Thanks, guys! (I believe you're both saying the same sort of thing!) Will definitely try it out on the next sunny clear day...
- Christopher J. Budny
Wide-angle lenses are not recommended for polarizing skies, as a part of the sky will be decidely darker - more saturated - than the rest, and you'll end up with a 'patchy' sky.
- W. Smith
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3: How to Photograph at Night
I was playing around taking some night shots... I wanted to get more of the full moon in the shot but it, of course, just looks like a bright white light. Is there a way (filters to use?) that will help capture the actual moon?
- Linda Lasserre
Linda, what you are experiencing is the reality of dynamic range limitation - which exists in film as well as digital cameras. That is, there is a limit to how different the brightest and darkest portions of a single image can be and still get recorded.
The moon is much much brighter than the surroundings at night - even when to your eyes the full moon seems to illuminate everything so well. This means that if you expose the moon properly, you will greatly underexpose the night scene (to the point of black silhouette). Or, if you expose the scenery properly, the lens/shutter will need to stay open long enough that the moon itself is highly overexposed (to the point of being all white, or completely "blown out").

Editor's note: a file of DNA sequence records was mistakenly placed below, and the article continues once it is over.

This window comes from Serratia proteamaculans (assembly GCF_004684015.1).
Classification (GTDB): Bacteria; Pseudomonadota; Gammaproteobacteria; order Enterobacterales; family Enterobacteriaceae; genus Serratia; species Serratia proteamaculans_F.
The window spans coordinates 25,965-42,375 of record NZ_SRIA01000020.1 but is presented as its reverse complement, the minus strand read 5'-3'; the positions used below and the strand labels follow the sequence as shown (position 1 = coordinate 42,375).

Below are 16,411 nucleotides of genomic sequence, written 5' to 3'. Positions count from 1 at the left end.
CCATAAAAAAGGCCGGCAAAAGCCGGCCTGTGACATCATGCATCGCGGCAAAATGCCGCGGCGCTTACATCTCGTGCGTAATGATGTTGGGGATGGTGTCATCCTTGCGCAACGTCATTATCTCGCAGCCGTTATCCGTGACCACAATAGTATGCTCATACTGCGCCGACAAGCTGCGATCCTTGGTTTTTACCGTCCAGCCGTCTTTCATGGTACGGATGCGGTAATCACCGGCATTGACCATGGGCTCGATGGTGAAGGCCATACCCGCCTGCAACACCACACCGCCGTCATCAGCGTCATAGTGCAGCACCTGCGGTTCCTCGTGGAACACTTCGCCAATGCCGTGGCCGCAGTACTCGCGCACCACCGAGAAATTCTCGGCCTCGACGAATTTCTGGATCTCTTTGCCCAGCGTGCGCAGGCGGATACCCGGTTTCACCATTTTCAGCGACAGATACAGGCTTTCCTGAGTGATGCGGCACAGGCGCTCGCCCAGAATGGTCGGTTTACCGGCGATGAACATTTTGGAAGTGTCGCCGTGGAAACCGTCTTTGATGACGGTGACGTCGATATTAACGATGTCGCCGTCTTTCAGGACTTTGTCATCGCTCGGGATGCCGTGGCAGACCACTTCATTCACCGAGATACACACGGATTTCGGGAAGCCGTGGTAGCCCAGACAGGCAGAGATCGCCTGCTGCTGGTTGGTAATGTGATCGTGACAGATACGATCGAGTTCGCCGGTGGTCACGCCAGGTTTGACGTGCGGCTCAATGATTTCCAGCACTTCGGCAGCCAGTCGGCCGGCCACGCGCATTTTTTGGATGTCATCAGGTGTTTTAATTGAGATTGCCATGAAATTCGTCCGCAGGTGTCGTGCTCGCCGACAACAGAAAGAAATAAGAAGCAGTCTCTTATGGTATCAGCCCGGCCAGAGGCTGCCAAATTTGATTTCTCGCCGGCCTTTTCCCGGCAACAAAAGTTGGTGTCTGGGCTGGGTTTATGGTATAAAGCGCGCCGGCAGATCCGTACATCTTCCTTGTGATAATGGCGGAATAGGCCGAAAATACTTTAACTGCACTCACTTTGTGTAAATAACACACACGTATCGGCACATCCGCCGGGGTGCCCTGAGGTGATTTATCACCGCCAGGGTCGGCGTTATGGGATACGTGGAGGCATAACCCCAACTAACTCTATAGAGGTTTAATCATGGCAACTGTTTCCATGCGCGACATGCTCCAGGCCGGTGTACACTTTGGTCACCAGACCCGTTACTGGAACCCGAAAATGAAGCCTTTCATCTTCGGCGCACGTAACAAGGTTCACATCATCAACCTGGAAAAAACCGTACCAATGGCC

A filter over the entire lens won't help, as it will cut light of the entire view. If you could put a neutral density filter only over that portion of the image where the moon is, then you might have something (as well as solved a technologically impossible problem!) But an alternative could be to take two separate shots and overlay them.
Of course, to do this you'll need to use a tripod. Take one image exposed properly for the ground - let's say that's 16 seconds. Without moving the camera, take a second shot where just the moon gets proper exposure (perhaps 1/60th second). Then, with the computer, you can overlay on image on the other, and "erase" the portions of the upper image to display what's beneath it.
- Bob 
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4: Photographing Basketball Games
I have been trying to take pictures at basketball games but can't get it to use a fast shutter speed (trying to not use a flash). I've tried the sport program on my Nikon D50 but the fastest shutter speed I've gotten about 1/200 and most are slower than that. When I've tried the built-in flash, it seems like it takes too long to take the picture. Would a flash attachment help?
- Sandy 
Without a flash, the most you can do to get faster shutter speeds is to set the ISO as high as possible (1600) and/or use a lens with wider maximum aperture. With flash, the built-in is not very powerful and so has limited range. At ISO 200 and f/5.6, it is good to just 9 feet. At ISO 1600 and f/5.6, it is limited to subjects no more than 24 feet away. A powerful accessory flash will give greater usable range.
- Jon Close